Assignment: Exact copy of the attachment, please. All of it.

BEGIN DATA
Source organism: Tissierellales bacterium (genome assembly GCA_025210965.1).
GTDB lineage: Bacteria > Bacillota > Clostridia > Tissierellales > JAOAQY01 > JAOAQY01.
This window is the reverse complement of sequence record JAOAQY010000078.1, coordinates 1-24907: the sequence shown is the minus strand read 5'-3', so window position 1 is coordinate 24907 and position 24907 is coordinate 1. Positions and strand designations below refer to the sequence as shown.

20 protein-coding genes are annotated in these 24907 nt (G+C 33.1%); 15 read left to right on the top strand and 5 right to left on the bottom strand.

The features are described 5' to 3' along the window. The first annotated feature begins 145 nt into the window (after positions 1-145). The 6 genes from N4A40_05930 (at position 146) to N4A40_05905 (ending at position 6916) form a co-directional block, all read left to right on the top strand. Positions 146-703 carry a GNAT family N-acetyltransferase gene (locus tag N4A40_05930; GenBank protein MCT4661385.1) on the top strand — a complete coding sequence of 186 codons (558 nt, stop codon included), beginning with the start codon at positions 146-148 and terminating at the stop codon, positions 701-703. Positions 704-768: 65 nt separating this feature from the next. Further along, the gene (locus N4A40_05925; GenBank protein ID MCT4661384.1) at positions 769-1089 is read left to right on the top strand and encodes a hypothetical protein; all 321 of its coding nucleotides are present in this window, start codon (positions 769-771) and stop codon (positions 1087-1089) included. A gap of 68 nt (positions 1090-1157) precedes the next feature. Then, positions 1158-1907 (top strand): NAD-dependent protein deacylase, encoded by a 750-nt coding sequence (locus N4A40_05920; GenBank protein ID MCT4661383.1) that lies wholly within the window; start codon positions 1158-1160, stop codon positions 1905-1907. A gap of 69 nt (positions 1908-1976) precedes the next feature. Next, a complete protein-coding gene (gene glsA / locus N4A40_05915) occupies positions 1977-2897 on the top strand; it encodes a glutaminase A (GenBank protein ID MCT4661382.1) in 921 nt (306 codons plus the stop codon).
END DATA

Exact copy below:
Source organism: Tissierellales bacterium (genome assembly GCA_025210965.1).
GTDB lineage: Bacteria > Bacillota > Clostridia > Tissierellales > JAOAQY01 > JAOAQY01.
This window is the reverse complement of sequence record JAOAQY010000078.1, coordinates 1-24907: the sequence shown is the minus strand read 5'-3', so window position 1 is coordinate 24907 and position 24907 is coordinate 1. Positions and strand designations below refer to the sequence as shown.

20 protein-coding genes are annotated in these 24907 nt (G+C 33.1%); 15 read left to right on the top strand and 5 right to left on the bottom strand.

The features are described 5' to 3' along the window. The first annotated feature begins 145 nt into the window (after positions 1-145). The 6 genes from N4A40_05930 (at position 146) to N4A40_05905 (ending at position 6916) form a co-directional block, all read left to right on the top strand. Positions 146-703 carry a GNAT family N-acetyltransferase gene (locus tag N4A40_05930; GenBank protein MCT4661385.1) on the top strand — a complete coding sequence of 186 codons (558 nt, stop codon included), beginning with the start codon at positions 146-148 and terminating at the stop codon, positions 701-703. Positions 704-768: 65 nt separating this feature from the next. Further along, the gene (locus N4A40_05925; GenBank protein ID MCT4661384.1) at positions 769-1089 is read left to right on the top strand and encodes a hypothetical protein; all 321 of its coding nucleotides are present in this window, start codon (positions 769-771) and stop codon (positions 1087-1089) included. A gap of 68 nt (positions 1090-1157) precedes the next feature. Then, positions 1158-1907 (top strand): NAD-dependent protein deacylase, encoded by a 750-nt coding sequence (locus N4A40_05920; GenBank protein ID MCT4661383.1) that lies wholly within the window; start codon positions 1158-1160, stop codon positions 1905-1907. A gap of 69 nt (positions 1908-1976) precedes the next feature. Next, a complete protein-coding gene (gene glsA / locus N4A40_05915) occupies positions 1977-2897 on the top strand; it encodes a glutaminase A (GenBank protein ID MCT4661382.1) in 921 nt (306 codons plus the stop codon).